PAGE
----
CAERS received an award from the Ministry of Multiculturalism and Immigration for organizing provincial consultations for the United Nations World Conference Against Racism. According to the Minister:

"The Ministry of Multiculturalism and Immigration greatly acknowledges the important contribution to the United to Combat Racism: Equality-Dignity-Justice by the Canadian Anti-racism Education and Research Society. Your input, collaboration and leadership made this initiative [WCAR consultations] a success and effectively demonstrated the benefits when government and non-governmental organizations work together to build a society that is free from racism."

3. Sponsors

You can help sponsor a program to fight racism ! Just email CAERS. Your help will make it possible to continue combating racism and hate crime.

4 Government Recognition

CAERS is not presently funded by any level of government. CAERS is entirely a volunteer organization due to the priorities of the provincial and federal governments. There is now absolutely no national monitoring or tracking of hate groups in Canada. However, this has not always been the case and in 1998, CAERS received the BC Eliminates Racism Together Award from the Ministry of Multiculturalism for research that led to exposing the head of the Ku Klux Klan in British Columbia and organizing against hate. In 2001, CAERS received an award from the Ministry of Multiculturalism and Immigration for organizing provincial consultations for the United Nations World Conference Against Racism. According to the Minister:

"The Ministry of Multiculturalism and Immigration greatly acknowledges the important contribution to the United to Combat Racism: Equality-Dignity-Justice by the Canadian Anti-racism Education and Research Society. Your input, collaboration and leadership made this initiative [WCAR consultations] a success and effectively demonstrated the benefits when government and non-governmental organizations work together to build a society that is free from racism."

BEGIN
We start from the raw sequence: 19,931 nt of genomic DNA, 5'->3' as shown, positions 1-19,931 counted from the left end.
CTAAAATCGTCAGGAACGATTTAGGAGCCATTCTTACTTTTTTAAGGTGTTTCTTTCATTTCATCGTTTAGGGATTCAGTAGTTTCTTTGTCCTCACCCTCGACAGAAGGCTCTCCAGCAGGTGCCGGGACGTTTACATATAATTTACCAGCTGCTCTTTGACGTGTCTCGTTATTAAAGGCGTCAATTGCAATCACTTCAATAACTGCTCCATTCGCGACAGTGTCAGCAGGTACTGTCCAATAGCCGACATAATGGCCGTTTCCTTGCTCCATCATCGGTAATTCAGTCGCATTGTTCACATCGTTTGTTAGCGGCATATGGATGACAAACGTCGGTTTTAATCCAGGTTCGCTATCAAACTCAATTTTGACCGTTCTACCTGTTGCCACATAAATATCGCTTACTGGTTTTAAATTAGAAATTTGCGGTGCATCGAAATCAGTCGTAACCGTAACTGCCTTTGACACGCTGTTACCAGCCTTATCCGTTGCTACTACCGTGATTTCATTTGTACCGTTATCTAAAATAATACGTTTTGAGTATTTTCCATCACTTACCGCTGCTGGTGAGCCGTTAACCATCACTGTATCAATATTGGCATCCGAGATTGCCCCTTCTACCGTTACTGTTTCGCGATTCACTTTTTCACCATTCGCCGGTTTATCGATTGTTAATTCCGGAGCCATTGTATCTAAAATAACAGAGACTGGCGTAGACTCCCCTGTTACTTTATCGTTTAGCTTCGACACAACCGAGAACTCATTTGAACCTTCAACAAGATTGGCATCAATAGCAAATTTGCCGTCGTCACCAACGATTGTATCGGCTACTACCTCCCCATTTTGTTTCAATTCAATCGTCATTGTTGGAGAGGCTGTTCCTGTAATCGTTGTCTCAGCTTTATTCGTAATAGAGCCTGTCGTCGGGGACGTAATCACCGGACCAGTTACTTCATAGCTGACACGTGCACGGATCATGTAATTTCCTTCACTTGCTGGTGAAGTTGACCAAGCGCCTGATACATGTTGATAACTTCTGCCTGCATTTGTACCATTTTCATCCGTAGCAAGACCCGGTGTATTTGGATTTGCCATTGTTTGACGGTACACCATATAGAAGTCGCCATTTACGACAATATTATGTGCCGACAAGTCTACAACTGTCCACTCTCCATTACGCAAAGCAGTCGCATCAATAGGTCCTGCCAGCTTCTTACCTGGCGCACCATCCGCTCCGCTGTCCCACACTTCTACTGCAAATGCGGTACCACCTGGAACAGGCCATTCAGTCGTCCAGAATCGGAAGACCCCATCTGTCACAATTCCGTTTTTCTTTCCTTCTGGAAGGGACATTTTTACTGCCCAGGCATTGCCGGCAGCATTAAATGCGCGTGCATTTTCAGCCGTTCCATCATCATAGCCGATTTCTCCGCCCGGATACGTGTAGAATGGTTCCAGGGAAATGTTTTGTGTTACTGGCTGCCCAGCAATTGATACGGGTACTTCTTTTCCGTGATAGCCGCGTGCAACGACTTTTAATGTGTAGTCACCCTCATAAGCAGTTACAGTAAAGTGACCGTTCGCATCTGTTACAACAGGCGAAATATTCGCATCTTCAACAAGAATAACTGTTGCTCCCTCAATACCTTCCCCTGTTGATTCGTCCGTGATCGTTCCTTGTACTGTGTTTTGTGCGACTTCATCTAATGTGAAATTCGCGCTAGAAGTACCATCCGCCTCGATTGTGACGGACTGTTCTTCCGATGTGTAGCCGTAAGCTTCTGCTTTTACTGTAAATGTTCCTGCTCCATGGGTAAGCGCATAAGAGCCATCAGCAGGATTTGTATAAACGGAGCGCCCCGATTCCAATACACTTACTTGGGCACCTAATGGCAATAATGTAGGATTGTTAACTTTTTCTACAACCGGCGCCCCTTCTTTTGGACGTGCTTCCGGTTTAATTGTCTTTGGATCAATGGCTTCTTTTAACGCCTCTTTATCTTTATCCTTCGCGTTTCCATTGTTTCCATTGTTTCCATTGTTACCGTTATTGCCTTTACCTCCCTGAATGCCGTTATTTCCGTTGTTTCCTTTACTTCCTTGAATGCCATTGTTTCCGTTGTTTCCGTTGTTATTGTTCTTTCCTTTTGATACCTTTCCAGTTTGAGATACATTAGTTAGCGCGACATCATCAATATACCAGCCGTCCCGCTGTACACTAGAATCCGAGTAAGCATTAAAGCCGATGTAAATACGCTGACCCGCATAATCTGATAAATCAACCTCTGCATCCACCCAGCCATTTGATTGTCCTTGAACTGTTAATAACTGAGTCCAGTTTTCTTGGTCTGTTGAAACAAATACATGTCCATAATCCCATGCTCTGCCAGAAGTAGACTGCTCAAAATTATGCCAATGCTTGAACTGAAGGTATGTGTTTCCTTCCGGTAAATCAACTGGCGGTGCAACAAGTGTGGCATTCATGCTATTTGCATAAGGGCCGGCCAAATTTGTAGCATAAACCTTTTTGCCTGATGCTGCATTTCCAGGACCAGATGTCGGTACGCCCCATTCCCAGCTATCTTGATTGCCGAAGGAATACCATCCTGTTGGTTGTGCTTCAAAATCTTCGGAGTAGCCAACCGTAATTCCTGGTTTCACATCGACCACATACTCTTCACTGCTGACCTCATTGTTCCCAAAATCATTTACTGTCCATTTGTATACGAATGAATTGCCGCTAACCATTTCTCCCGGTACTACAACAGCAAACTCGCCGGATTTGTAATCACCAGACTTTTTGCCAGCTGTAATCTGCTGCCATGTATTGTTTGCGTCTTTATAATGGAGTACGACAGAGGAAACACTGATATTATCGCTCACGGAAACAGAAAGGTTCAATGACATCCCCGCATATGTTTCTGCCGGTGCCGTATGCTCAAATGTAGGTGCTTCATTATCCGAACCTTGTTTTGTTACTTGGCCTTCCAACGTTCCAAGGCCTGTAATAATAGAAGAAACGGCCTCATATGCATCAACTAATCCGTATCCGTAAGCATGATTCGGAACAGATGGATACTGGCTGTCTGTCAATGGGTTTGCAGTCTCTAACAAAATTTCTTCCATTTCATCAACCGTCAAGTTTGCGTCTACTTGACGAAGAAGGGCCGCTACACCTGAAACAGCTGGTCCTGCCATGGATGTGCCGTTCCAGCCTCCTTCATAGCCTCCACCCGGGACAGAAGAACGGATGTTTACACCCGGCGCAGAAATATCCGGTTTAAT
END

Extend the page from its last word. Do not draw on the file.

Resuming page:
Staff have also received numerous personal awards, including the MOSAIC Human Rights Award, Run Against Racism Award and recognition from major anti-racism groups world-wide.

CAERS is the Canadian representative for the International Network Against CyberCrime.

5 Lobbying Initiatives

Five foreign trained medical doctors began a hunger strike in 1990 to draw attention to discrimination in the allocation of medical internships in the province of British Columbia, Canada. In response to a request from the doctors, the BCOFR and other representatives met with Bill Vander Zalm, then Premier of the province, and John Jensen, then Minister of Health, to demand that the Ministry of Health and the College of Physicians and Surgeons provide equal access for immigrant doctors to internship programs. A report on the demands was written. Meetings were also arranged with the College of Physicians and Surgeons and political opposition parties. Failing to achieve equal access, a complaint was made to the BC Human Rights Tribunal alleging discrimination in the allocation of internships by the BC Ministry of Health, the College of Physicians and Surgeons and Hospitals. In 1999, the Tribunal ruled that foreign trained doctors were discriminated against by the College based on place of origin, but that Hospitals and the BC Ministry of Health had not discriminated.